“Merchant cash advances are business-to-business transactions. They don’t involve consumers. The consumer protections that exist elsewhere in the market don’t really apply to businesses. It doesn’t mean there are no laws, and it’s a free for all. But the laws are generally pretty lax,” Murray said.

There’s not really a central office these companies report to. It’s not something that state lawmakers are keeping an eye on either.

Murray said people can certainly file any complaints with the Federal Trade Commission. He said the general industry consensus is that self-policing is the best option.

“Regulators come in and have a tendency to see part of the picture. It makes things more difficult for everyone else in the long run. It ends up hurting the customers they’re trying to protect rather than helping them,” Murray said.

Kevin Daleiden is the owner of Flange Advantage in Waukegan. He and two other men sell nuts and bolts out of a warehouse. Daleiden’s taken out at least seven merchant cash advances. He said he’s planned carefully for each one, but has still been caught off guard by fees he didn’t notice in the contract terms.

“One of the hardest things to get out of people at the very front is give me the payoff information. Give me the way I pay this back to you. There’s not a one of them out there that will tell you the facts upfront. And they won’t put it in writing until you’re signing the documents,” Daleiden said.

He said he’s constantly getting calls, emails and letters from MCA firms trying to get him to sign a deal.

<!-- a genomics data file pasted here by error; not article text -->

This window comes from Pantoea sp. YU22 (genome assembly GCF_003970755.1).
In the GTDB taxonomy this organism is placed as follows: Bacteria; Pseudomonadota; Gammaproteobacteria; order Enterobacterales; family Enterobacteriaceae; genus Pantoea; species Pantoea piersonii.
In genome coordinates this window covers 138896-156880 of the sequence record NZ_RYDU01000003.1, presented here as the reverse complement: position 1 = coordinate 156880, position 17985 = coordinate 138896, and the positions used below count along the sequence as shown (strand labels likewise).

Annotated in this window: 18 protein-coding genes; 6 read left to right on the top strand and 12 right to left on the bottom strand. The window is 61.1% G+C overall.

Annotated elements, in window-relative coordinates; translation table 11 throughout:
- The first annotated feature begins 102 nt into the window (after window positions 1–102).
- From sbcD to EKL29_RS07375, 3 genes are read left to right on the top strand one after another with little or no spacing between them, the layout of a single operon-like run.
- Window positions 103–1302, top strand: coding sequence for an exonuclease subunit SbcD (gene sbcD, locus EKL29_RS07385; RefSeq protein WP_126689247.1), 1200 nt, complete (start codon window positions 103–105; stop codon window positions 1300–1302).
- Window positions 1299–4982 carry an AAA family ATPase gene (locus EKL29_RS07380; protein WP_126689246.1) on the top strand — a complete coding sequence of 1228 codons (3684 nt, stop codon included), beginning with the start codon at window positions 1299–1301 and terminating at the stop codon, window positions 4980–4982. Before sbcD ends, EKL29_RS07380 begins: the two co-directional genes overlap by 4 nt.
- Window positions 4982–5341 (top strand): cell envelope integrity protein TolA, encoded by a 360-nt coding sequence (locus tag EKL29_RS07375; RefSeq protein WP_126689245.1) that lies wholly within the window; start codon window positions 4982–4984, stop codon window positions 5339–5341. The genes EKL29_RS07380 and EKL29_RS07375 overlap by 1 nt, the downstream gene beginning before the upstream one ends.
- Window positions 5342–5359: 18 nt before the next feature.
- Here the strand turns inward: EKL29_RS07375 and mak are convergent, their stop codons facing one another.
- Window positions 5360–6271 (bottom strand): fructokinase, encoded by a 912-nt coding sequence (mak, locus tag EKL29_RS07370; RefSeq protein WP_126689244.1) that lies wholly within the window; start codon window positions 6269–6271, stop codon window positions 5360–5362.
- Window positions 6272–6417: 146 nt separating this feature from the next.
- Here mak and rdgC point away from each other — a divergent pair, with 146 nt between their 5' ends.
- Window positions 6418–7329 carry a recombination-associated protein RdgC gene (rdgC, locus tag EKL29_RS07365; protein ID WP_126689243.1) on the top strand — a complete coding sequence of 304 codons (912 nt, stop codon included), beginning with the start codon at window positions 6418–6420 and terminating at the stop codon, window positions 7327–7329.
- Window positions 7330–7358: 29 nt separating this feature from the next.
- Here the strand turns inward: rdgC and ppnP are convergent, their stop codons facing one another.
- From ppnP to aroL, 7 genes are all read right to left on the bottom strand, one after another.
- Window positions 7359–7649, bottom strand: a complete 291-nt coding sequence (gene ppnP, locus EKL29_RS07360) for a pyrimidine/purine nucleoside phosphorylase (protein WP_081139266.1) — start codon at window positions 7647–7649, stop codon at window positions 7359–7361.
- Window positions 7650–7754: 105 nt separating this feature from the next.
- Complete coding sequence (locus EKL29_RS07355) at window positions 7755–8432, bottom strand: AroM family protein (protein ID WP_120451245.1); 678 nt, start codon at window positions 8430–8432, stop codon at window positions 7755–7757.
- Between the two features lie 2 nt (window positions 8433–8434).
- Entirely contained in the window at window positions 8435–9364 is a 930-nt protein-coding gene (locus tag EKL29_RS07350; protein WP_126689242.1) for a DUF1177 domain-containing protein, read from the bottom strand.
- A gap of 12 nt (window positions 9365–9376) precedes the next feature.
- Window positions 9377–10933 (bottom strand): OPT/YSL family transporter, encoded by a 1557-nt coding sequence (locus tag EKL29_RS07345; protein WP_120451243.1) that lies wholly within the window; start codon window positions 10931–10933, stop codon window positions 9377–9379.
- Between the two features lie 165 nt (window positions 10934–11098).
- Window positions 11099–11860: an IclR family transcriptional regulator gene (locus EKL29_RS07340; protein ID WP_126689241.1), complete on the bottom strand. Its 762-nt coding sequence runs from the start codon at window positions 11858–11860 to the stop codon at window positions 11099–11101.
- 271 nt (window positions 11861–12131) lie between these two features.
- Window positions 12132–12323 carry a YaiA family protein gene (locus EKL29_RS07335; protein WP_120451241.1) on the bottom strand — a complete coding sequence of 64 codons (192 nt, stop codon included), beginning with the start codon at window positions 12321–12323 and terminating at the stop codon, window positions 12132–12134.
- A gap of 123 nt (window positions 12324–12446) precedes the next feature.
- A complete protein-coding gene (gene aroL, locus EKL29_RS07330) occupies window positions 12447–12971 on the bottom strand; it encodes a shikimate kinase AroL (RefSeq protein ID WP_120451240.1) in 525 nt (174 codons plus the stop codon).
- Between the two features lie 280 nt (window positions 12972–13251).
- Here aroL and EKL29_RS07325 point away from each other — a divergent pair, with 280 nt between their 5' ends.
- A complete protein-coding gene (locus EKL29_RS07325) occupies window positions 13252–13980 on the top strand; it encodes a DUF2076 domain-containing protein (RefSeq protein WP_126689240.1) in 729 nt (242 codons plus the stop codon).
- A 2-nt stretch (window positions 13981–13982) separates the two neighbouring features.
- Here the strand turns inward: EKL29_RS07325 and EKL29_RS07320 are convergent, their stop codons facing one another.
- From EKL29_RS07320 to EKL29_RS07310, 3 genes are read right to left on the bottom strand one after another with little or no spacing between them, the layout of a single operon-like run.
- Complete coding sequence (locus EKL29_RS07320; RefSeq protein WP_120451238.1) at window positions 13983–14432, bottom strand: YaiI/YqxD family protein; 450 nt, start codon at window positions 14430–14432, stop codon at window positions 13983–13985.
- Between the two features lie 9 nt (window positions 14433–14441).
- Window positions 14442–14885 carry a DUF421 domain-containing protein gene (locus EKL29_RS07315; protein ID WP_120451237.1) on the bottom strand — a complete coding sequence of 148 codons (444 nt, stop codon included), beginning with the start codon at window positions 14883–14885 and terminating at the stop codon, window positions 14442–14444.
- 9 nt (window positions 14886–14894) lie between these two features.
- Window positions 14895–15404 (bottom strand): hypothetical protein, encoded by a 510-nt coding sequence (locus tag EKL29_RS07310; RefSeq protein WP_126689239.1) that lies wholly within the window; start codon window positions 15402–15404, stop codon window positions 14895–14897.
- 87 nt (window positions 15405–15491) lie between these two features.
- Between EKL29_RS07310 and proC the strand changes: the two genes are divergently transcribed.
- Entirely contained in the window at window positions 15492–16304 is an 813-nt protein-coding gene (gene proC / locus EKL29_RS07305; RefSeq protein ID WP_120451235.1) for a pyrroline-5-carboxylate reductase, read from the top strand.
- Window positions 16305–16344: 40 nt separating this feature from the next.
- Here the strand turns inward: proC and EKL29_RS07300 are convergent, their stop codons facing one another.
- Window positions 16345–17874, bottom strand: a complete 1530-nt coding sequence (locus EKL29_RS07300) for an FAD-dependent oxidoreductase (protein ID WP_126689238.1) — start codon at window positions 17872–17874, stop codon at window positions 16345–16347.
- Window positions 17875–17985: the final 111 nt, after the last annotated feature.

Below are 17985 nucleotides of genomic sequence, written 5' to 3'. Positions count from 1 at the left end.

“I don’t know how they get my name, but there’s hundreds of these companies out there and I think they call me everyday. I’ve had one gentleman that yelled at me, says ‘you need to give me all your business.’ I said ‘I’ll give my business to who I feel comfortable with,’ and he actually yelled at me on the phone,” he said.

Daleiden is trying to move away from MCAs and toward microloans. He’s now working with the Chicago non-profit Accion for his latest deal.

Microloans are what they sound like, smaller loans to small businesses distributed by a qualified non-profit. Accion services amounts $100,000 and less.

CEO Jonathan Brereton said it’s a better loan option with less than 5 percent defaulting, but MCA firms can distribute the money faster. Brereton admits meeting the demand is a big challenge.

“We think the market has a need and supply, there’s still an enormous gap. So we think we’re only serving about 15 percent of the market demand in Chicago,” he said.

Brereton said this past year has exploded with clients like Edgar Jones and Kevin Daleiden trying to get out from under merchant cash advances. He’s even seen people layering them.

“So they take one, cash flow gets tight. They take another. We’ve seen people take five or six loans from different lenders. All in the 100-190 percent interest range. But no where on any of the agreements does it specify the actual interest rate,” Brereton said.

The gap in small business lending left behind by the financial crisis allowed merchant cash advances to thrive. The product has helped some businesses increase their revenue when they otherwise wouldn’t have.

But Kevin Daleiden said it’s also the reason why some businesses have failed.

“My merchant advances have made them more money than I’ve taken home this year, and I’m doing the work. But I did that knowing it would be expensive. I had a goal,” Daleiden said. “If you don’t’ have a long term goal, a way in and a way out, the merchant advances will kill you.”


Susie An is the business reporter for WBEZ. Follow her @soosieon.